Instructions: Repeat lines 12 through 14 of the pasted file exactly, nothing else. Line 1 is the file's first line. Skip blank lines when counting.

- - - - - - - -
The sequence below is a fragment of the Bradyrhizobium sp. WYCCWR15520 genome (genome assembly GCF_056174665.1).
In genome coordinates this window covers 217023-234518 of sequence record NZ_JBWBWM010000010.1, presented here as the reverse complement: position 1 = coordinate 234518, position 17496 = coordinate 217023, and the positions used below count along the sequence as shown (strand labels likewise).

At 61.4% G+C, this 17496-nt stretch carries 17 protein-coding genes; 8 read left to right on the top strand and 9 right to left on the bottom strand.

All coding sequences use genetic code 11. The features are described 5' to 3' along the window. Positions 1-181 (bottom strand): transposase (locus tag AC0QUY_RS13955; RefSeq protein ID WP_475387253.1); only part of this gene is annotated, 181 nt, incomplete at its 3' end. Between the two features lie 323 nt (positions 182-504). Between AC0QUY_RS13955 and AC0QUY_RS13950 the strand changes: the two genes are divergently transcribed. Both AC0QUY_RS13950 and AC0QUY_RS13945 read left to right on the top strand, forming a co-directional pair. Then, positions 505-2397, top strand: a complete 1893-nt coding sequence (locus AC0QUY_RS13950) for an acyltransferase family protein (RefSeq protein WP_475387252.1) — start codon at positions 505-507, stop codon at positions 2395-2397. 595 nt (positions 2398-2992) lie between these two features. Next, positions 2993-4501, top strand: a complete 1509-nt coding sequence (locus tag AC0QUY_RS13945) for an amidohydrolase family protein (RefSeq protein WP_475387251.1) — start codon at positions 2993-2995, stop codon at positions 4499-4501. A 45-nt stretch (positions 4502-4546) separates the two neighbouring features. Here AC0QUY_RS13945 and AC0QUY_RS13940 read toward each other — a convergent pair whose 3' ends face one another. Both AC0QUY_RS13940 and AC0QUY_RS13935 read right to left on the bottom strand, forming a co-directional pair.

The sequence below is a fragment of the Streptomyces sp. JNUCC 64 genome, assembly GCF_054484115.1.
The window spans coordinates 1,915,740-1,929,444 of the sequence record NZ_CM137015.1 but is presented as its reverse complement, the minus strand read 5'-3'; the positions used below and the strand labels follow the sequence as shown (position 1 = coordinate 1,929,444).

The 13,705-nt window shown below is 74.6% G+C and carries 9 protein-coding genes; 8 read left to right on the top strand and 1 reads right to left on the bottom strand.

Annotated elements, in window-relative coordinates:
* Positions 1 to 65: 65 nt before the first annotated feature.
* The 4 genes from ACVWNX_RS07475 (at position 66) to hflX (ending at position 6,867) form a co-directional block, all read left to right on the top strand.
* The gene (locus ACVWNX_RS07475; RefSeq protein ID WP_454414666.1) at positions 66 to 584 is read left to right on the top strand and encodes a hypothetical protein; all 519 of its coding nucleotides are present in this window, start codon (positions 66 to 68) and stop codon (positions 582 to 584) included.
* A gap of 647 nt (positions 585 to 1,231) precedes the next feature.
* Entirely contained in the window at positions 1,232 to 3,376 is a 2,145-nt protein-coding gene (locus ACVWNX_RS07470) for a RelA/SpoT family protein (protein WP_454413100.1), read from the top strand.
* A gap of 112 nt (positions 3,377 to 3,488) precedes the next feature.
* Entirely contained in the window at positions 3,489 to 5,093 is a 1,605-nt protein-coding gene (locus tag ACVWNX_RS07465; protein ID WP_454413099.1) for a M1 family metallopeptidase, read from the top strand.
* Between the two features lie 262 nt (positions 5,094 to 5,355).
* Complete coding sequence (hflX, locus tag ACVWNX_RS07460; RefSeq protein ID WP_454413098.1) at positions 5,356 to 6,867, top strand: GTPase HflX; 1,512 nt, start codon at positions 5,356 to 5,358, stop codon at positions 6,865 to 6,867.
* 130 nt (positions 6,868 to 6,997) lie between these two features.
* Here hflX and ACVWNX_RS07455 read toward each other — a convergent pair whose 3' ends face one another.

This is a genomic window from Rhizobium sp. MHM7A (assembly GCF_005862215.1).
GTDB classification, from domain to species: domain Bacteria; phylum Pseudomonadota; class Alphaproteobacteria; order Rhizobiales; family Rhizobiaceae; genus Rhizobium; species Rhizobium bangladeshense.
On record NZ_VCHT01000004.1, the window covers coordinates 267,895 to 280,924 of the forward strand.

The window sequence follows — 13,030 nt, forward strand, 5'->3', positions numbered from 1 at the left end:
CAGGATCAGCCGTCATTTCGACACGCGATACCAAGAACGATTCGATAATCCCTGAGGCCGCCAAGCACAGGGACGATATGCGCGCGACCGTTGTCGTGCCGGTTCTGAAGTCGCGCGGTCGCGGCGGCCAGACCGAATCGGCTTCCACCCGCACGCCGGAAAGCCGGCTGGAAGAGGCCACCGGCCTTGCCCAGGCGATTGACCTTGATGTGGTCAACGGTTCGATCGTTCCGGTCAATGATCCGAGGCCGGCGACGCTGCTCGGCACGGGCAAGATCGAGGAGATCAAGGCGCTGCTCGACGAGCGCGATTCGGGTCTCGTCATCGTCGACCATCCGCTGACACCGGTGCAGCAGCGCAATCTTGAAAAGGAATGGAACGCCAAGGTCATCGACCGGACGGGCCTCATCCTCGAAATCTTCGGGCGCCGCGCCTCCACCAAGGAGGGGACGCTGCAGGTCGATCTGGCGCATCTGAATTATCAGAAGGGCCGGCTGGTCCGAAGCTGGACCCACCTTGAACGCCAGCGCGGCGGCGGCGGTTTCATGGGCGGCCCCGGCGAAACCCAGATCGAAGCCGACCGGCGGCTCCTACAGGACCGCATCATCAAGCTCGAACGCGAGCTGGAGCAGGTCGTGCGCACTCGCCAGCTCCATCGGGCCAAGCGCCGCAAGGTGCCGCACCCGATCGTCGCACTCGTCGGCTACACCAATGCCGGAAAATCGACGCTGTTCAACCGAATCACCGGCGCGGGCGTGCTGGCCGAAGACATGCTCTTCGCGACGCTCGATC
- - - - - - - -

* A gap of 647 nt (positions 585 to 1,231) precedes the next feature.
* Entirely contained in the window at positions 1,232 to 3,376 is a 2,145-nt protein-coding gene (locus ACVWNX_RS07470) for a RelA/SpoT family protein (protein WP_454413100.1), read from the top strand.
* A gap of 112 nt (positions 3,377 to 3,488) precedes the next feature.